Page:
Kinder Morgan subtracts capital gains tax to cut 'net price' for Trans Mountain

Kinder Morgan Canada Ltd. says the actual price the federal government will pay for its Trans Mountain pipeline system and expansion project will be hundreds of millions of dollars less than the $4.5 billion it announced in May.
Steel pipes to be used in the construction of Kinder Morgan Canada's Trans Mountain pipeline expansion project sit on rail cars at a stockpile site in Kamloops, British Columbia, May 29, 2018. (Dennis Owen/Reuters)

Kinder Morgan Canada Ltd. says the actual price the federal government will pay for its Trans Mountain pipeline system and expansion project will be hundreds of millions of dollars less than the $4.5 billion it announced in May.

In a regulatory filing with the U.S. Securities and Exchange Commission, the company says it estimates it will have to pay at least $325 million in capital gains taxes to the Canadian government when the deal is concluded.

It says that reduces the "net price" to $4.175 billion.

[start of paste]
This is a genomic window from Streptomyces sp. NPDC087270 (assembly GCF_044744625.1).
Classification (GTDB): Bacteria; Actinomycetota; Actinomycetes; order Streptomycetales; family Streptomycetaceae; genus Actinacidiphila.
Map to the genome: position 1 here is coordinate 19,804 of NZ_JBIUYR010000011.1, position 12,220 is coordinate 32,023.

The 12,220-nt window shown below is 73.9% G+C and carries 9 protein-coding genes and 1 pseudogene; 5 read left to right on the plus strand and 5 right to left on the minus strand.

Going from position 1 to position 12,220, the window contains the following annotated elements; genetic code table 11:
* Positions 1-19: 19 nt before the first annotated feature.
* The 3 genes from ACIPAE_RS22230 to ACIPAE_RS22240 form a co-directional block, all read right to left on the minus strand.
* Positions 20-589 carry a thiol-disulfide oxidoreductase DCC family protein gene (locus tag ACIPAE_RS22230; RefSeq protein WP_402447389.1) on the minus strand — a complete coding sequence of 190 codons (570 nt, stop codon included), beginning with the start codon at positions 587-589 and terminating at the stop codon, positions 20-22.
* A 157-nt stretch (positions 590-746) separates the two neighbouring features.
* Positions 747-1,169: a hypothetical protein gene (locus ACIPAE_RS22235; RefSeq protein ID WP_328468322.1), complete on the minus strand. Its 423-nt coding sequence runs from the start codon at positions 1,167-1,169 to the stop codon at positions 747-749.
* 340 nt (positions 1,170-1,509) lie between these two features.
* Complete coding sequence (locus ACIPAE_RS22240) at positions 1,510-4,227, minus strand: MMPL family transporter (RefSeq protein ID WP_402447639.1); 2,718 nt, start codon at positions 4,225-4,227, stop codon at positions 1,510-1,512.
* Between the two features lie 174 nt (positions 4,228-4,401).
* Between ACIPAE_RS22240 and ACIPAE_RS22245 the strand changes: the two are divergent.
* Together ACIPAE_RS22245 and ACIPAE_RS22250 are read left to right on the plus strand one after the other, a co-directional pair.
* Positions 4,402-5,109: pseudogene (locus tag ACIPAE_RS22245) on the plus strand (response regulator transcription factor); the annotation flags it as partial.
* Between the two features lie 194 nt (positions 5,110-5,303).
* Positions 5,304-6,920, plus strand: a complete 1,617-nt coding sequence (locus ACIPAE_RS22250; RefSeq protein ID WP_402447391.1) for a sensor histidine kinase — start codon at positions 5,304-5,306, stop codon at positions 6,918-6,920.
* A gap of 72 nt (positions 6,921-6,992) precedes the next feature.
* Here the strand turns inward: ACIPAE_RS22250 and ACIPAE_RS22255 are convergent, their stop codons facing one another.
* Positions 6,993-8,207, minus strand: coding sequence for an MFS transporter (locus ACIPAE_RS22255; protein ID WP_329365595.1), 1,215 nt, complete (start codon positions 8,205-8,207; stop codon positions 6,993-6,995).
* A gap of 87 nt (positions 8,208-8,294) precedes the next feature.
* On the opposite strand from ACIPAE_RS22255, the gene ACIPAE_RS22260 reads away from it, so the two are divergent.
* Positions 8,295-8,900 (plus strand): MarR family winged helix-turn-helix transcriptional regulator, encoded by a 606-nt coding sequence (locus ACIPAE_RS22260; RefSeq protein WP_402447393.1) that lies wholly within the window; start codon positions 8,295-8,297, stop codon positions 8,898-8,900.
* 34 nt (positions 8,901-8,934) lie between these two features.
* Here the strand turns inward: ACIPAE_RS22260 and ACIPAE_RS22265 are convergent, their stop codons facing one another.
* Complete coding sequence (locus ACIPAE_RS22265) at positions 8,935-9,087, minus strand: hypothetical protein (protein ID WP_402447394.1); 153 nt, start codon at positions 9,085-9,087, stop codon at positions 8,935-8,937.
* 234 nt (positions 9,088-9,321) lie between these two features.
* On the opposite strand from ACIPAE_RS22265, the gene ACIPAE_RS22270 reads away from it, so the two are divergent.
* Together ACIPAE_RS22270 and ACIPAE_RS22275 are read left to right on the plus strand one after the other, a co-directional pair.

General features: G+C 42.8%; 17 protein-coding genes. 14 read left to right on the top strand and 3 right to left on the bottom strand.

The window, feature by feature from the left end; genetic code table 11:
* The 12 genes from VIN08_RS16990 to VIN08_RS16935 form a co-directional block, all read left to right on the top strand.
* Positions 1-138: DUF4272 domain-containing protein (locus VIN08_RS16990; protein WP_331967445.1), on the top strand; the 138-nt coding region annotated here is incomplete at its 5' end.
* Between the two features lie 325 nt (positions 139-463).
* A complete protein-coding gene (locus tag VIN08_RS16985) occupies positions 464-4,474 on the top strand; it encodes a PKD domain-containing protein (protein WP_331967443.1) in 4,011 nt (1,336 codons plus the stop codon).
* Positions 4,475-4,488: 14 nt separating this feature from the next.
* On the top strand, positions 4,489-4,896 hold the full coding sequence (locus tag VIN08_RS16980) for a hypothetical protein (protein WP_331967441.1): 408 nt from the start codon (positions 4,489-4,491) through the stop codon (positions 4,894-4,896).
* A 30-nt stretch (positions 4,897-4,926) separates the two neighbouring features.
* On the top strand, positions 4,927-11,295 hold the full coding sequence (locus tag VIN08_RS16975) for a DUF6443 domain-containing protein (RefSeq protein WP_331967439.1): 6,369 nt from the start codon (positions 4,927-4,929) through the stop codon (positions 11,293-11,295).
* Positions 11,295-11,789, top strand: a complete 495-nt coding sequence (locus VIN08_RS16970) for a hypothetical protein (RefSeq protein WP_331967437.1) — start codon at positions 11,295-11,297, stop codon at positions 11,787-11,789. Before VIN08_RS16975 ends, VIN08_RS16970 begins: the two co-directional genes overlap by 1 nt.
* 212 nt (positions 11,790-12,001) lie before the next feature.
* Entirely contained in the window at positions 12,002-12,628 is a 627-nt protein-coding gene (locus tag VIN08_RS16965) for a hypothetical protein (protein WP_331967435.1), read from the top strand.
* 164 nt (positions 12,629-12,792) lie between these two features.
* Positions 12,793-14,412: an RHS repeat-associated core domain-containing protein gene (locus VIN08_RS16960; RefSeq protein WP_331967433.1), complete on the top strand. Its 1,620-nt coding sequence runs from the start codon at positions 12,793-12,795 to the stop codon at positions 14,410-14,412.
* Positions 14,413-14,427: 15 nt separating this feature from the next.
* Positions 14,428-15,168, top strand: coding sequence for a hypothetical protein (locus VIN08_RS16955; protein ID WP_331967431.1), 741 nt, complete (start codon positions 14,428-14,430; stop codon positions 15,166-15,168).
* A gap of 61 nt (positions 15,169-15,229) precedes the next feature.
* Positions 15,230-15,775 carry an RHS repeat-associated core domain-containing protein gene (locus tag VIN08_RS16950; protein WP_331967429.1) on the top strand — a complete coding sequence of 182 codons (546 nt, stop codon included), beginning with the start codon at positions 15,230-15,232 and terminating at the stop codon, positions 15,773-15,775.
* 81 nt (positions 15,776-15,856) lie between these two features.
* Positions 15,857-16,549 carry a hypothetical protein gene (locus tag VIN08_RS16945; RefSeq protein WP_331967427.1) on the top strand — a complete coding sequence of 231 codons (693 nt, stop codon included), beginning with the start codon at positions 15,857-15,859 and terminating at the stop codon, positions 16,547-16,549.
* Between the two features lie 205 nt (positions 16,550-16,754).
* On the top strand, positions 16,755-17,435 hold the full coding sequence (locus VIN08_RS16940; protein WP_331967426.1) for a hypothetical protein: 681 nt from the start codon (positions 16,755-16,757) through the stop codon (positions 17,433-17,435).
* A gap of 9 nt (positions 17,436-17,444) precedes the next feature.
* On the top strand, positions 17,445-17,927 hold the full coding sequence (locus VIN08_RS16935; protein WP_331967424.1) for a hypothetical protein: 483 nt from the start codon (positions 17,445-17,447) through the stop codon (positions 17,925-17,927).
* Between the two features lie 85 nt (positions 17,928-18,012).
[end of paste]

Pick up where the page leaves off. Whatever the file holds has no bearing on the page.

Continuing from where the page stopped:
The filing is designed to advise Kinder Morgan Canada shareholders in advance of their vote on the transaction in August. Houston-based parent company Kinder Morgan, Inc. owns about two-thirds of the shares.

The document also recounts the negotiations that led to the deal, including an initial offer by the company to give the government a five per cent equity stake in return for financial guarantees and Ottawa's counter suggestion it could buy 51 per cent of the pipeline assets.

The filing notes that once they decided on a 100 per cent sale, Kinder Morgan offered to sell for $6.5 billion and the government came back with a counter offer of $3.85 billion.

An attached report from adviser TD Securities concludes that the deal as negotiated is fair for shareholders.

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